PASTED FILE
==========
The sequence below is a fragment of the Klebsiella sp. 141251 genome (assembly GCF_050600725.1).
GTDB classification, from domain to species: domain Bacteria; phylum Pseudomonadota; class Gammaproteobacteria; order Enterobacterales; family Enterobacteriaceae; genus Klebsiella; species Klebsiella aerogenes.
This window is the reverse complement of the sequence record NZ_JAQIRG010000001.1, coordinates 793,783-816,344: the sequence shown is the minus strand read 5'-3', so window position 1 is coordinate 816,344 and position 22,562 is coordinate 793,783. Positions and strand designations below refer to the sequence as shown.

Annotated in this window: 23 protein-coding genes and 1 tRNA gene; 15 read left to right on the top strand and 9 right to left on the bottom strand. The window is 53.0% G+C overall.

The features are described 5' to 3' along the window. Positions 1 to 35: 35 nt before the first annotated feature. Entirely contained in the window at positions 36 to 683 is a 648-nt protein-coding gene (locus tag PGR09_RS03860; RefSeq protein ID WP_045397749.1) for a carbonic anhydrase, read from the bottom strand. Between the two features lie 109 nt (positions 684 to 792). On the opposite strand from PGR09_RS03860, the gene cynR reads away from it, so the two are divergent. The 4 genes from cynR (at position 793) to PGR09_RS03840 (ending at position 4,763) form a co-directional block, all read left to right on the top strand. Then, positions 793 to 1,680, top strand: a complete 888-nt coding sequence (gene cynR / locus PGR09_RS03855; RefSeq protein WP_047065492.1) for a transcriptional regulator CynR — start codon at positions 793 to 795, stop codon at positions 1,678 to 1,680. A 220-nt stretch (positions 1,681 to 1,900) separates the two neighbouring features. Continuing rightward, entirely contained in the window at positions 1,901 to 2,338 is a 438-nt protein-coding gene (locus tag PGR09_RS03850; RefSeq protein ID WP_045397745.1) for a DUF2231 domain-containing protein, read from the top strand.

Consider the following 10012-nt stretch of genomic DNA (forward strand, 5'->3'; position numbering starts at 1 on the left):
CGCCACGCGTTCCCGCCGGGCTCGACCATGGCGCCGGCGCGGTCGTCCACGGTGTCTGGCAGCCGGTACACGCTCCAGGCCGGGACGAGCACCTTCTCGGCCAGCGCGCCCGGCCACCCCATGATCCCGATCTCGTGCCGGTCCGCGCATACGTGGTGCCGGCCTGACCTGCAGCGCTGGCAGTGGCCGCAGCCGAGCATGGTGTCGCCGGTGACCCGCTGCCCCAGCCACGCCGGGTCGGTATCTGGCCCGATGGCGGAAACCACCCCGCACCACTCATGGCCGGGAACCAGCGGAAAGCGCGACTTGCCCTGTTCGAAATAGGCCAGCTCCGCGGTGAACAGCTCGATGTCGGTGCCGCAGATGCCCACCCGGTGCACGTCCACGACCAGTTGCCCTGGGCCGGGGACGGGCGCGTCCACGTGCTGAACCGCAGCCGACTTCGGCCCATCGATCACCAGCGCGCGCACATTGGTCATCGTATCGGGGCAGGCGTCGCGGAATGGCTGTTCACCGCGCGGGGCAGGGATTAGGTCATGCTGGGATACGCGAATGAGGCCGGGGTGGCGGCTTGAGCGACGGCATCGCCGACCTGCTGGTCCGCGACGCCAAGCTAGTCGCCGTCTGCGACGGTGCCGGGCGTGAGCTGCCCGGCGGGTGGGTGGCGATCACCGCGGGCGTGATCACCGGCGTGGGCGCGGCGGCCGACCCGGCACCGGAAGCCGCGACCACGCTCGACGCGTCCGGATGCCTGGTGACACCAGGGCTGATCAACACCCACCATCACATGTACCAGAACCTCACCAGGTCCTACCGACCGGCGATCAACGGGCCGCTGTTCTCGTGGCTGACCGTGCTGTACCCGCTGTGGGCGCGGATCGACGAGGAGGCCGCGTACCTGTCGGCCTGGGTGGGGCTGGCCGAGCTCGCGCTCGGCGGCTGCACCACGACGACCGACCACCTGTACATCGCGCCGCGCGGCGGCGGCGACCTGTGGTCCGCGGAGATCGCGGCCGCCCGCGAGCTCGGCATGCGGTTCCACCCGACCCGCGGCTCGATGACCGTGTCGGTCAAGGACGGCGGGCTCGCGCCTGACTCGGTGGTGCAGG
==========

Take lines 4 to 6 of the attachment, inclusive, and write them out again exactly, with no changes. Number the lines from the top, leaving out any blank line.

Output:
Annotated in this window: 23 protein-coding genes and 1 tRNA gene; 15 read left to right on the top strand and 9 right to left on the bottom strand. The window is 53.0% G+C overall.

The features are described 5' to 3' along the window. Positions 1 to 35: 35 nt before the first annotated feature. Entirely contained in the window at positions 36 to 683 is a 648-nt protein-coding gene (locus tag PGR09_RS03860; RefSeq protein ID WP_045397749.1) for a carbonic anhydrase, read from the bottom strand. Between the two features lie 109 nt (positions 684 to 792). On the opposite strand from PGR09_RS03860, the gene cynR reads away from it, so the two are divergent. The 4 genes from cynR (at position 793) to PGR09_RS03840 (ending at position 4,763) form a co-directional block, all read left to right on the top strand. Then, positions 793 to 1,680, top strand: a complete 888-nt coding sequence (gene cynR / locus PGR09_RS03855; RefSeq protein WP_047065492.1) for a transcriptional regulator CynR — start codon at positions 793 to 795, stop codon at positions 1,678 to 1,680. A 220-nt stretch (positions 1,681 to 1,900) separates the two neighbouring features. Continuing rightward, entirely contained in the window at positions 1,901 to 2,338 is a 438-nt protein-coding gene (locus tag PGR09_RS03850; RefSeq protein ID WP_045397745.1) for a DUF2231 domain-containing protein, read from the top strand.

Consider the following 10012-nt stretch of genomic DNA (forward strand, 5'->3'; position numbering starts at 1 on the left):